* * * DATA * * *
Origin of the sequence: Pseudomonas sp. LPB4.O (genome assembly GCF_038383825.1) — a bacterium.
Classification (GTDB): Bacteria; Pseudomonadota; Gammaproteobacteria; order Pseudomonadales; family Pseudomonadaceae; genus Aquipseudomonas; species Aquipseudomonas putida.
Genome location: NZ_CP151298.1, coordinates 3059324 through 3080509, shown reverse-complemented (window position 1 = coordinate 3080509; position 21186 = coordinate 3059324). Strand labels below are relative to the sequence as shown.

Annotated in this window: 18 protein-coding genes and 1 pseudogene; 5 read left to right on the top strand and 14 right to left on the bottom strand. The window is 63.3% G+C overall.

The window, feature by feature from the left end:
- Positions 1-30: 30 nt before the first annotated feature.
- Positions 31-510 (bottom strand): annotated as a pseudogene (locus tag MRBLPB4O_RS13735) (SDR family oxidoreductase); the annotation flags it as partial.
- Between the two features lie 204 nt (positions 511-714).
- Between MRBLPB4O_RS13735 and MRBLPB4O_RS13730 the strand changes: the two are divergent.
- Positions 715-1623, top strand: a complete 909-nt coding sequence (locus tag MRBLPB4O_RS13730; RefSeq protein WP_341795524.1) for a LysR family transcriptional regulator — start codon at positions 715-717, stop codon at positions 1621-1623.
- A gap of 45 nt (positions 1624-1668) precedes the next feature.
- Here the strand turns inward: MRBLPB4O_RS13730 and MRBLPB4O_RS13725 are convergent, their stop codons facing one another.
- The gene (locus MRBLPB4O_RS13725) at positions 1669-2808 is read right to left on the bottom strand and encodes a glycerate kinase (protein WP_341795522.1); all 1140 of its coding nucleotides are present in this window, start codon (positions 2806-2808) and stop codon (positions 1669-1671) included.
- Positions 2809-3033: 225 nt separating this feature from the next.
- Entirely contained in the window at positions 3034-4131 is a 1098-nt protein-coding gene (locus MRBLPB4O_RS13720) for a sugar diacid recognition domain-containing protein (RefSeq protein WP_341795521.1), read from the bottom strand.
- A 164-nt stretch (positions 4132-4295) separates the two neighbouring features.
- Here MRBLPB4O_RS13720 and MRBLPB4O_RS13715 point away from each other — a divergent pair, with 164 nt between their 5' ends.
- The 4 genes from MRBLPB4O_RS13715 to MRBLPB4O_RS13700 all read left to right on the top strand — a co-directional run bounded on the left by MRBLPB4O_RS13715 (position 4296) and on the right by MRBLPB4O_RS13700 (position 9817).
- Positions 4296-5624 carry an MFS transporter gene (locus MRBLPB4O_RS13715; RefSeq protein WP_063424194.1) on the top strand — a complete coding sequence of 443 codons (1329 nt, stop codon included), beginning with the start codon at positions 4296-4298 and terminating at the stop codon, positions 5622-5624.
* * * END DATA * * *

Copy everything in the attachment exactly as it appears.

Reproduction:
Origin of the sequence: Pseudomonas sp. LPB4.O (genome assembly GCF_038383825.1) — a bacterium.
Classification (GTDB): Bacteria; Pseudomonadota; Gammaproteobacteria; order Pseudomonadales; family Pseudomonadaceae; genus Aquipseudomonas; species Aquipseudomonas putida.
Genome location: NZ_CP151298.1, coordinates 3059324 through 3080509, shown reverse-complemented (window position 1 = coordinate 3080509; position 21186 = coordinate 3059324). Strand labels below are relative to the sequence as shown.

Annotated in this window: 18 protein-coding genes and 1 pseudogene; 5 read left to right on the top strand and 14 right to left on the bottom strand. The window is 63.3% G+C overall.

The window, feature by feature from the left end:
- Positions 1-30: 30 nt before the first annotated feature.
- Positions 31-510 (bottom strand): annotated as a pseudogene (locus tag MRBLPB4O_RS13735) (SDR family oxidoreductase); the annotation flags it as partial.
- Between the two features lie 204 nt (positions 511-714).
- Between MRBLPB4O_RS13735 and MRBLPB4O_RS13730 the strand changes: the two are divergent.
- Positions 715-1623, top strand: a complete 909-nt coding sequence (locus tag MRBLPB4O_RS13730; RefSeq protein WP_341795524.1) for a LysR family transcriptional regulator — start codon at positions 715-717, stop codon at positions 1621-1623.
- A gap of 45 nt (positions 1624-1668) precedes the next feature.
- Here the strand turns inward: MRBLPB4O_RS13730 and MRBLPB4O_RS13725 are convergent, their stop codons facing one another.
- The gene (locus MRBLPB4O_RS13725) at positions 1669-2808 is read right to left on the bottom strand and encodes a glycerate kinase (protein WP_341795522.1); all 1140 of its coding nucleotides are present in this window, start codon (positions 2806-2808) and stop codon (positions 1669-1671) included.
- Positions 2809-3033: 225 nt separating this feature from the next.
- Entirely contained in the window at positions 3034-4131 is a 1098-nt protein-coding gene (locus MRBLPB4O_RS13720) for a sugar diacid recognition domain-containing protein (RefSeq protein WP_341795521.1), read from the bottom strand.
- A 164-nt stretch (positions 4132-4295) separates the two neighbouring features.
- Here MRBLPB4O_RS13720 and MRBLPB4O_RS13715 point away from each other — a divergent pair, with 164 nt between their 5' ends.
- The 4 genes from MRBLPB4O_RS13715 to MRBLPB4O_RS13700 all read left to right on the top strand — a co-directional run bounded on the left by MRBLPB4O_RS13715 (position 4296) and on the right by MRBLPB4O_RS13700 (position 9817).
- Positions 4296-5624 carry an MFS transporter gene (locus MRBLPB4O_RS13715; RefSeq protein WP_063424194.1) on the top strand — a complete coding sequence of 443 codons (1329 nt, stop codon included), beginning with the start codon at positions 4296-4298 and terminating at the stop codon, positions 5622-5624.